The investigation conforms with the principles outlined in the Declaration of Helsinki and was approved by the institutional research ethics committee on human research. All participants continued taking their usual medication throughout the study period. They were instructed to avoid alcohol, beverages containing caffeine, and strenuous physical activity the day before the experiments.
Each patient underwent, on three different days, a maximal exercise test on a treadmill (KT10200; Inbramed, Porto Alegre, Brazil) according to an individualised ramp protocol, where the initial and final work rates were set to achieve an estimated test duration of 8–12 minutes, considering the individual clinical condition and physical activity habits of each patient. The exercise test was interrupted if the volunteer developed angina (grade 3, out of a maximum of 4), exhaustion, complex arrhythmia, ST segment elevation (⩾ 2 mV), ST segment depression > 3 mV, or a fall in blood pressure. Expiratory gases and pulmonary ventilation were automatically determined (Teem 100, Aerosport, Ann Arbor, Michigan, USA; see details below). The first day was used for adaptation to the equipment and to determine exercise tolerance and the presence of exercise induced ischaemia. Each study day was separated from the next one by at least a 48 hour period for washout of the drug used. During the other two days, the exercise test was performed according to the same protocol, two hours after the oral administration of either pyridostigmine (45 mg) or placebo, following a randomised, cross over, double blind protocol. We controlled the potential effect of drug sequence by using a latin square design, where patients were randomly, but evenly (50%–50%), assigned to placebo-pyridostigmine or pyridostigmine-placebo.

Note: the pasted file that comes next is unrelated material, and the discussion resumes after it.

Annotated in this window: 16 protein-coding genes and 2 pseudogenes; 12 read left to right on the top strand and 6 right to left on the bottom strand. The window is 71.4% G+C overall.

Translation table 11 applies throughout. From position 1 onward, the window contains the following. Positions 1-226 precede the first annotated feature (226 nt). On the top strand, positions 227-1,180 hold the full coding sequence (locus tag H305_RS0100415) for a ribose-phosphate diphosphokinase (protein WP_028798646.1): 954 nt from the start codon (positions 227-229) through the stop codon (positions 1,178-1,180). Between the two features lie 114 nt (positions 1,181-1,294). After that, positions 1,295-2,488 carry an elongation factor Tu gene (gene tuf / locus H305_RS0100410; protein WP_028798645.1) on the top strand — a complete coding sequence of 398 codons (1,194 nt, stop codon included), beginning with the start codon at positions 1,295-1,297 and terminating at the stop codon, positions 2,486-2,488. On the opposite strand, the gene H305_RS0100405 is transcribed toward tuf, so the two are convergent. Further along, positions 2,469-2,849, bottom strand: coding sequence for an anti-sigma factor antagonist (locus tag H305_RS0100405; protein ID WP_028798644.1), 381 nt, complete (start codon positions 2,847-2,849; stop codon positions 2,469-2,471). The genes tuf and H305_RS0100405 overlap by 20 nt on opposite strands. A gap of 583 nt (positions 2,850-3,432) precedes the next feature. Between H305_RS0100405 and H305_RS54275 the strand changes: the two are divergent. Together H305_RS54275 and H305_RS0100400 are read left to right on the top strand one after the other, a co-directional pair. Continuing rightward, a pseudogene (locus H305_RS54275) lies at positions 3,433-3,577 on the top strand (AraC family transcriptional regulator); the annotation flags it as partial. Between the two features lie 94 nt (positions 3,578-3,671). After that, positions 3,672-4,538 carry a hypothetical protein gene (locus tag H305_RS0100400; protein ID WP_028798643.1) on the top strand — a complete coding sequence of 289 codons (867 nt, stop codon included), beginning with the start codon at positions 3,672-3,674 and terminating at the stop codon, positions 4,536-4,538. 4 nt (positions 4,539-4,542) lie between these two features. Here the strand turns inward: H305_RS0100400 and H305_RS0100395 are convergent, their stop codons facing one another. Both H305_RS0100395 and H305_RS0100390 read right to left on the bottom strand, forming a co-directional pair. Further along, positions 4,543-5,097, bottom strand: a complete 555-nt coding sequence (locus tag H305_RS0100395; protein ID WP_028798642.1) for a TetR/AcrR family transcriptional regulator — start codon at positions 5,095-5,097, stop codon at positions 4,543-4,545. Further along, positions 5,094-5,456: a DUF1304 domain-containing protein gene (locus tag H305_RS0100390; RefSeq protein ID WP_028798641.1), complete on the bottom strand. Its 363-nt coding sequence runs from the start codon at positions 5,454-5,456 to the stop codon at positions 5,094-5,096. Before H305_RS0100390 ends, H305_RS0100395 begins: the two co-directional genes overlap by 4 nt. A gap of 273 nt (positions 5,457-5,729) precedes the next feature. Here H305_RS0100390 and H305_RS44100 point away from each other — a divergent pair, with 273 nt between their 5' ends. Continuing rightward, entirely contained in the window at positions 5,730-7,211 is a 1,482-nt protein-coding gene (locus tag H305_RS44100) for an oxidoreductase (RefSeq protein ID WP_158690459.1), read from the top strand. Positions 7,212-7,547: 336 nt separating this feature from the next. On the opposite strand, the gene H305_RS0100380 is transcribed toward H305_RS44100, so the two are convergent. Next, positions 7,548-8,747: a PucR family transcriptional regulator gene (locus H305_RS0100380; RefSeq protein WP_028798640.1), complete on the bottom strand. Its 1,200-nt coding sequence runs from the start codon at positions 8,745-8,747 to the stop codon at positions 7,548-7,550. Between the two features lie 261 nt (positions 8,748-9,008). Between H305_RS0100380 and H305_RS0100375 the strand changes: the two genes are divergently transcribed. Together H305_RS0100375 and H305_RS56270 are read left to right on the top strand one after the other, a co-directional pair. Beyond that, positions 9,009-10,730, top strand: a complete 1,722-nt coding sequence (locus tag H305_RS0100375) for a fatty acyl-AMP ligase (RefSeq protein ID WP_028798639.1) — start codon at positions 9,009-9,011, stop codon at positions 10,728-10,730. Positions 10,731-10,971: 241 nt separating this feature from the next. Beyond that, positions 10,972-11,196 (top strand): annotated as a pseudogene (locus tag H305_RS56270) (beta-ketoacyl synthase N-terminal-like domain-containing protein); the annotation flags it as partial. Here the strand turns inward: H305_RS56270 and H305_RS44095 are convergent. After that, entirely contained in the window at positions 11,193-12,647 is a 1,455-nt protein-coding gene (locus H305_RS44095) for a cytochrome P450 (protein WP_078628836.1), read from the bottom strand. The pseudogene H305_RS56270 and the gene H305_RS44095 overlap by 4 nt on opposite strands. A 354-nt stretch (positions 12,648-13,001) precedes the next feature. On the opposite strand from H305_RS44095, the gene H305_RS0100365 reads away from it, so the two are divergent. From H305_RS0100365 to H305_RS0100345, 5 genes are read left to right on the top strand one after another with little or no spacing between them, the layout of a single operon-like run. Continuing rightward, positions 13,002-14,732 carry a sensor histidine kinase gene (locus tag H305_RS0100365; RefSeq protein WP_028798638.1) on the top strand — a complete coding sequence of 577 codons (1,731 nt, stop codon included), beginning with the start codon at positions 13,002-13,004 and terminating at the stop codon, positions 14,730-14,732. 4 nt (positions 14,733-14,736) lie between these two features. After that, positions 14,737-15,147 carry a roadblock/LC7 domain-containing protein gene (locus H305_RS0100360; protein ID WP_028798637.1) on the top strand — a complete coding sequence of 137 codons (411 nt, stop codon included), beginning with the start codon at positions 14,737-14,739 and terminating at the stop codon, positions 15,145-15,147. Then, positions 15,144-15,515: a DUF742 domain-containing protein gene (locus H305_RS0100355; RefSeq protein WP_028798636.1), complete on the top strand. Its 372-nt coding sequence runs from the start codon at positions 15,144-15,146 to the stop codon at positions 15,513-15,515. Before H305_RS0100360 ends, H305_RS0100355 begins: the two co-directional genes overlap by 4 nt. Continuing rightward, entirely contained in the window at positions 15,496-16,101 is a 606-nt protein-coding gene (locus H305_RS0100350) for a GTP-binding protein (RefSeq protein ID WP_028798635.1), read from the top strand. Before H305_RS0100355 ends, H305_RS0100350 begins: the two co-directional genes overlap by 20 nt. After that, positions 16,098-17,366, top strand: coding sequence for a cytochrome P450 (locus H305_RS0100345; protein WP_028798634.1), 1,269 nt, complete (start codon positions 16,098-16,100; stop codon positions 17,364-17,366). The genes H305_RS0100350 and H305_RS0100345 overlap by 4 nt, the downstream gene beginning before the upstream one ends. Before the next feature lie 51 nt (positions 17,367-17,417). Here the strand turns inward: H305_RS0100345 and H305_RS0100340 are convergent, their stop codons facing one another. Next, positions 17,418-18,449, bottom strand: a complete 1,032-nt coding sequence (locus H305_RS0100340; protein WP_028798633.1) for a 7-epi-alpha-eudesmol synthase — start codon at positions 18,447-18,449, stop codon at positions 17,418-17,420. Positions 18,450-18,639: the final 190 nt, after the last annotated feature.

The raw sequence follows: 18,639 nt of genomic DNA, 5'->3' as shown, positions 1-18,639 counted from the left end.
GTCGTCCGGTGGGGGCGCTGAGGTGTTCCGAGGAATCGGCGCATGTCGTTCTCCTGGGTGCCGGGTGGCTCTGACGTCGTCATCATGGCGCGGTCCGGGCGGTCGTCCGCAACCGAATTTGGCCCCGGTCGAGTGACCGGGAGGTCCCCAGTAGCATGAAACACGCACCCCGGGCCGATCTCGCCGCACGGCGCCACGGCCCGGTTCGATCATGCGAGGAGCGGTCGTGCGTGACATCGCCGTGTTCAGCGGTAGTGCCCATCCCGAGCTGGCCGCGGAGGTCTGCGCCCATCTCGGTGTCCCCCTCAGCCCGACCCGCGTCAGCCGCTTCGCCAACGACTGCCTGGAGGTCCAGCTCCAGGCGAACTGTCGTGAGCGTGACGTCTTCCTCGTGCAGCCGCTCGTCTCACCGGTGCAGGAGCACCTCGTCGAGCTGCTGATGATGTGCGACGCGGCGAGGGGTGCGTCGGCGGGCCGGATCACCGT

The 12 lead ECG was continuously monitored throughout the exercise test (with Mason-Likar electrode placement). ECG tracings and arterial blood pressure (measured with a cuff sphygmomanometer) were recorded before the exercise test, every minute during exercise, and during the recovery phase. Myocardial ischaemia was defined as ST depression of ⩾ 1 mV measured at 0.08 seconds after the J point.